Since LeBron’s decision to join Miami, the NBA has been dominated by super teams. Following Kawhi’s decision to spurn the Lakers, the NBA is at a balance.
As the Golden State Warriors paraded around San Francisco at the end of last season, there was palpable frustration coming from NBA fans. Having watched a fourth consecutive Warriors-Cavaliers final, everyone seemed to have own qualm with the repetitive narratives. Some of the irritation was directed at Kevin Durant for joining a 73-win team; others
Generational players like James cause problems that no team can scheme for.
Rarely do the Leafs, Raptors, TFC and Blue Jays play on the same day. But on April 25, Toronto fans will experience that.
After two years of a leaderless team, how will the Leafs benefit from naming a captain?
As arguably the best run organization in the NBA, you would never expect that the San Antonio Spurs would be wrapped up in the Kawhi Leonard conundrum. What do they do next from here?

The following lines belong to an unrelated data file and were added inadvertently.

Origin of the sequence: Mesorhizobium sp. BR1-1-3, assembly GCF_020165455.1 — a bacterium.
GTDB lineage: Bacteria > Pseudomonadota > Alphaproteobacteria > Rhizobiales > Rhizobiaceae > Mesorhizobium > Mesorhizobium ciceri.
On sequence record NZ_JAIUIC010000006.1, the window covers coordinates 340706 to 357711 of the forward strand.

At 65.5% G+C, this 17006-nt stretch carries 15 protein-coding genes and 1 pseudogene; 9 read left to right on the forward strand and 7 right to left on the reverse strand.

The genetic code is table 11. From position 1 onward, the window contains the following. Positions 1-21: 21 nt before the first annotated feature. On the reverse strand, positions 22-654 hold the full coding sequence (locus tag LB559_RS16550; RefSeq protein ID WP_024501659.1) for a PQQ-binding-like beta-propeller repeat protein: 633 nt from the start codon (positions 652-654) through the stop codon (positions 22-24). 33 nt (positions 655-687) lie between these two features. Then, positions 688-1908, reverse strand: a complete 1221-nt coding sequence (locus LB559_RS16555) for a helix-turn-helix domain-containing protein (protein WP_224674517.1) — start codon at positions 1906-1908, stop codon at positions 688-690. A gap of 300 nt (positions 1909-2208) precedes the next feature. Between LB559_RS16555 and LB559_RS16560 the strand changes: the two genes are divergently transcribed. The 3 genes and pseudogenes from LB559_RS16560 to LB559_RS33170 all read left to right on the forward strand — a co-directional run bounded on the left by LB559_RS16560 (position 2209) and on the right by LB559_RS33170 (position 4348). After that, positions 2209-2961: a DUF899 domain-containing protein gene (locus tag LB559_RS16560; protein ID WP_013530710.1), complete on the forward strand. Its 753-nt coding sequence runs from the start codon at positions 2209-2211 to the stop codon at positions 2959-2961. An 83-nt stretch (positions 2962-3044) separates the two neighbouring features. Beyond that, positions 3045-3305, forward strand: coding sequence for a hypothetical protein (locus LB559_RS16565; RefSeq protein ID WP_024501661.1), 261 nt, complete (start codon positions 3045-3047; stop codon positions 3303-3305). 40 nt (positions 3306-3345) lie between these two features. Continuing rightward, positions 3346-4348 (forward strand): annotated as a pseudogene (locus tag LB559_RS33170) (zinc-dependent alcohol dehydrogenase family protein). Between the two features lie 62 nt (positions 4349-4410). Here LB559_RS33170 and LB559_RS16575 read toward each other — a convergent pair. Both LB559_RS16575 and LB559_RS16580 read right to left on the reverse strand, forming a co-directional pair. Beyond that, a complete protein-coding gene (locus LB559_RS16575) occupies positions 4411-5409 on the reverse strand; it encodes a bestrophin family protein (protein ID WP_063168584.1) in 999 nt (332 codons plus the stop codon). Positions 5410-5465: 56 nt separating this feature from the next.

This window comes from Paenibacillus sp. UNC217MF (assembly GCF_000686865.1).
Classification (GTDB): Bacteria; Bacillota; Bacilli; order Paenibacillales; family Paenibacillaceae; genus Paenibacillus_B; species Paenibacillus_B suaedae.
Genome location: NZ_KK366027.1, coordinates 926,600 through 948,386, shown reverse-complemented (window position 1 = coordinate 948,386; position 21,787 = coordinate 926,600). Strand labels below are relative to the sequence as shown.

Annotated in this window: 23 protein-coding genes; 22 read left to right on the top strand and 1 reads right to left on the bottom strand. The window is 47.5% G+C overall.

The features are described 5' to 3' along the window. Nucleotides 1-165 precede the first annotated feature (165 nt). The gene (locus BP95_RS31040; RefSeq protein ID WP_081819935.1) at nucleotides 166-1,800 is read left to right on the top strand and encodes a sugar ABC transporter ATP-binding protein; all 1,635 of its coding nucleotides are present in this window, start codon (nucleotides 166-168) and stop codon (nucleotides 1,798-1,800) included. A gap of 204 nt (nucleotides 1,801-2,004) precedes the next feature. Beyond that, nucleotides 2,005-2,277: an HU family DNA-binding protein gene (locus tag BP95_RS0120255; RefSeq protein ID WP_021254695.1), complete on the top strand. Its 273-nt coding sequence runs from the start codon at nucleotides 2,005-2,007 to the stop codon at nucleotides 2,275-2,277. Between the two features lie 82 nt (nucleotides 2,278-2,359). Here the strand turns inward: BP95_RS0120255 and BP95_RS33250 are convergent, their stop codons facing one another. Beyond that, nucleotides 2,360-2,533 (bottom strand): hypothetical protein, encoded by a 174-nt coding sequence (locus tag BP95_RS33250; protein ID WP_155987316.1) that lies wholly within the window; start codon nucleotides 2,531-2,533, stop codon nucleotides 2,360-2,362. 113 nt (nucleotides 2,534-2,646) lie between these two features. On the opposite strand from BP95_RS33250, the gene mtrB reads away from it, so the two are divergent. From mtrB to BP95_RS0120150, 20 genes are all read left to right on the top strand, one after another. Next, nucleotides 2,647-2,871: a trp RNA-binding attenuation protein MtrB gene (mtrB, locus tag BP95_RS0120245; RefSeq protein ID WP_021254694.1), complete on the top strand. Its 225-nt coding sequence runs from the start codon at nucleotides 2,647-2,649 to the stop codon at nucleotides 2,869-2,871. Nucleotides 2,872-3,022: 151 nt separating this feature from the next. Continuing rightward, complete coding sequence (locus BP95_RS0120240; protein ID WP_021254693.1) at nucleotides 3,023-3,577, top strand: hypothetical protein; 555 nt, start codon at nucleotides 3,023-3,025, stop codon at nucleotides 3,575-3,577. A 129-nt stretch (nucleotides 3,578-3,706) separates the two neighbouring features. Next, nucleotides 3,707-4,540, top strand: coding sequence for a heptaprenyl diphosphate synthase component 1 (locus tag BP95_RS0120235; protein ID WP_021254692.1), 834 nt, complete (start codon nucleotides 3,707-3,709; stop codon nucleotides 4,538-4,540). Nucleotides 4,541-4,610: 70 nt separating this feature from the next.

On Apr. 12, it was reported that the Los Angeles Lakers had a scout in attendance at a game Ball played in. But before the middle brother has any chance at making the NBA, he has a lot to improve upon.
In 2016, he was ranked as the 65th best MLB’er of all time. But in recent times, Ichiro has looked like a shell of the player that he used to be. Does this take anything away from the future hall of famer?
With a franchise record 59 wins, it’s safe to say this season was one for the record books north of the border. Despite going into the playoffs with the best odds to make it out of the East, a lot of people still doubt the Raptors. Other than a championship, what’s left for them to achieve?
There’s a distinct lack of animosity in sports. Rivalries will always grow, but the general atmosphere around professional athletics has changed. But is this all bad?